I By Ram Khatry I 6 July 2020 I
Born Eliza Onta, she is an iron-willed single mum who gave up a $110,000 career to own a ladies-only gym in a busy Sydney suburb and does a marvellous job of it.
She is the former “first girl” of Kanya High School in Kathmandu.
She is a former table tennis champion who represented Nepal in the 1995 World Championship in Beijing as well as participating in many other international competitions, representing her country.
She is a doting mother who has vowed to lead a life which is a total bitterness-free zone despite the many bitter challenges she had to overcome in life before she became a successful entrepreneur.
Eliza Olds, put simply, is a member of Australia’s thriving Nepalese diaspora whose journey as an immigrant inspires men and women alike as she preaches and practices health and wellbeing in Sydney’s inner west.
Long before she became the owner of the female-only gym in Merrylands, a suburb which is a tribute to Australia’s rich multiculturalism, she was an overseas student at the Macquarie University.
“I tried computer science initially but soon realised I was not interested in it. Then I joined Bachelor of Commerce,” Ms Olds said as she gave interview inside the children’s playroom at her Fortitude Fitness For Women, previously known as Contours Women’s Gym.
She would not allow anyone, not even a community journalist interviewing herself, inside the gym. The mother of two is very conscious of the cultural expectations of the Fortitude Fitness members and ensures that a high standard of customer service to that effect is maintained, “Over 70 percent of my clients are of the Muslim faith; they don’t like man inside the facility when they have taken off their hijab and are exercising. I respect them as my valued customers and their faith and it is our duty to ensure they feel safe here. It is important that I make my members feel comfortable and that’s making this gym a unisex business never crossed my mind.”
Ms Olds graduated from Macquarie University in 2002 and soon took up an accounts payable position. Her “fortitude” and perseverance would soon see her make steady career progress eventually rising to a position that would award her a six-figure salary package.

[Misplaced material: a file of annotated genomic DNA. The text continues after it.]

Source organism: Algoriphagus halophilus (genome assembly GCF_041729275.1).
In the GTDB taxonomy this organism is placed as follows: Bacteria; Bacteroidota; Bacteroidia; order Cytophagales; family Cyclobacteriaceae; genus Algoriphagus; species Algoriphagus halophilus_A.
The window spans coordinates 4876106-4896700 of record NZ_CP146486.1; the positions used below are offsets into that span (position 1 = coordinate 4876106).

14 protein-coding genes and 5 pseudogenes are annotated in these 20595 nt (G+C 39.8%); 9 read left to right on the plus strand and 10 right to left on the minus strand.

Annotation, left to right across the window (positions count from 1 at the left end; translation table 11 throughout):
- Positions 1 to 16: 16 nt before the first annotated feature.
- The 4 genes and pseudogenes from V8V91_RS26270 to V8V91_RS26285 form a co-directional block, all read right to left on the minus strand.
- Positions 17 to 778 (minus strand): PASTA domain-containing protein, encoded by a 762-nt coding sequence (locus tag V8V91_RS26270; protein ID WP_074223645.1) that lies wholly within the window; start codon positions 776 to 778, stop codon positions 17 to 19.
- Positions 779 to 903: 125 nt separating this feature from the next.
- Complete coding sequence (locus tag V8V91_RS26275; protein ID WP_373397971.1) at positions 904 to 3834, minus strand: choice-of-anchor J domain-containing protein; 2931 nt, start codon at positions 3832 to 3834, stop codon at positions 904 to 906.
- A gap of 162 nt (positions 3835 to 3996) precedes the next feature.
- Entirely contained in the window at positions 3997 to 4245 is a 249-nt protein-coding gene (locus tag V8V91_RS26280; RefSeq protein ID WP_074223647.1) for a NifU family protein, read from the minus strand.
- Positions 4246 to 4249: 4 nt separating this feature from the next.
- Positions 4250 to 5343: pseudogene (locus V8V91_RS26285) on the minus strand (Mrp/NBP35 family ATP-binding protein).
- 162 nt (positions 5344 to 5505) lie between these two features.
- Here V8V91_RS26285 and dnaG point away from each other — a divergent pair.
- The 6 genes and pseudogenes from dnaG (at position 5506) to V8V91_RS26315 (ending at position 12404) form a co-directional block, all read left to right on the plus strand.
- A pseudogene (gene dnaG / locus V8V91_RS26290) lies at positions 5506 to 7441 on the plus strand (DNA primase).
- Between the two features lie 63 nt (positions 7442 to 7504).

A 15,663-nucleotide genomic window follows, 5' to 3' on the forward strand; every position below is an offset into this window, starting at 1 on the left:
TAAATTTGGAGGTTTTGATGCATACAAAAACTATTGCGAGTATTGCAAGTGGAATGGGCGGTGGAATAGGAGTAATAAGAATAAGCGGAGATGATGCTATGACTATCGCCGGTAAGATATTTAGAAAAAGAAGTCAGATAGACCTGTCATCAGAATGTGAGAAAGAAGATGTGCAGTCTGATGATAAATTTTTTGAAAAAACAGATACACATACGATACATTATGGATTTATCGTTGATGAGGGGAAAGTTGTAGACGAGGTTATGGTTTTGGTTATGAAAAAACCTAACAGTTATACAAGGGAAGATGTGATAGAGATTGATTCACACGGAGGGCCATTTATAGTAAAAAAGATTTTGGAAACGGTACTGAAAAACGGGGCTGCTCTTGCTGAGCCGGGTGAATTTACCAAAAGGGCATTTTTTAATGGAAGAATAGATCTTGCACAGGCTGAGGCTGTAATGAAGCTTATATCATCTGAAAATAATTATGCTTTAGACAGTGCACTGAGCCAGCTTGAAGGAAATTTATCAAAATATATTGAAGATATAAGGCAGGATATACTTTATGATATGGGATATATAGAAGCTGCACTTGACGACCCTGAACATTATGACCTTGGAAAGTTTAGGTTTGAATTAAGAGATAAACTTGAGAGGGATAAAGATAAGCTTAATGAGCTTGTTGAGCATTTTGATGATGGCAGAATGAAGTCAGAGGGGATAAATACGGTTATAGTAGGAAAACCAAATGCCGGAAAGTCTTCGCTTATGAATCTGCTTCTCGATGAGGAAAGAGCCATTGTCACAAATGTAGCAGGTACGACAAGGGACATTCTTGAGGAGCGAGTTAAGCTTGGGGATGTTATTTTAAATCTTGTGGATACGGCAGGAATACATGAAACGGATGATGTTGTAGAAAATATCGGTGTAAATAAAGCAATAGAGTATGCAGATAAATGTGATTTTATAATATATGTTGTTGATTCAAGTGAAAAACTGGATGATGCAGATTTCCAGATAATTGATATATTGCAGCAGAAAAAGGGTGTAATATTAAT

“I started at a very basic level like data-entry and accounts payable role,” she reminisces her early days of struggle. The former Table Tennis champion had the tenacity to overcome whatever challenges came her way as she tried to find her foothold in the corporate world before she became comfortably employed by big businesses including the United Group Ltd (UGL). Years later, as she juggled between her role as a mother of two young children and an accountant, she would face a more serious life situation. But her cultural background, good education, faith in herself and a “professional” attitude towards problem-solving meant she successfully handled the inherent emotional challenges of a marriage-breakdown.
After she had her first child in 2008, she began going to a local gym called Contours Womens Gym and became good friends with the owners. Following her second child in 2012, she began to think of a career change so that she could give more time to her children. Coincidentally, around the same time, the owners of the women’s gym wanted to sell the business and retire when Ms Olds decided to buy. She knew she wanted to buy but had no inkling where the money would come from. All she had was the confidence of a strong-willed mother who had always done things the way she wanted.
She travelled to Nepal with her 10-month-old baby to sell a piece of land she had bought in Kathmandu. “The husband and wife who owned Contours, who had become good friends with me, came to Nepal with me because it was a good opportunity for them to see the country with someone they already knew!” she exclaims.
Ms Olds raised the required funds, after all sorts of dramas. However, the asking price of $220,000 was brought down without which it would be impossible for her.
In the meantime, as the young mother negotiated challenges of starting a new venture, her marriage of over a decade was going through a rough patch.
In March 2014, a month before she was due to take over the ownership of the gym, her husband moved out of their Merrylands home.
“People around you don’t know what you are going through! And you can’t even walk away because you have already signed the papers and everything. So, you just have to act brave, you know!” Ms Olds said, completely overcome with emotions as wounds partially healed by time become fresh while recounting the early days of her career as a gym owner.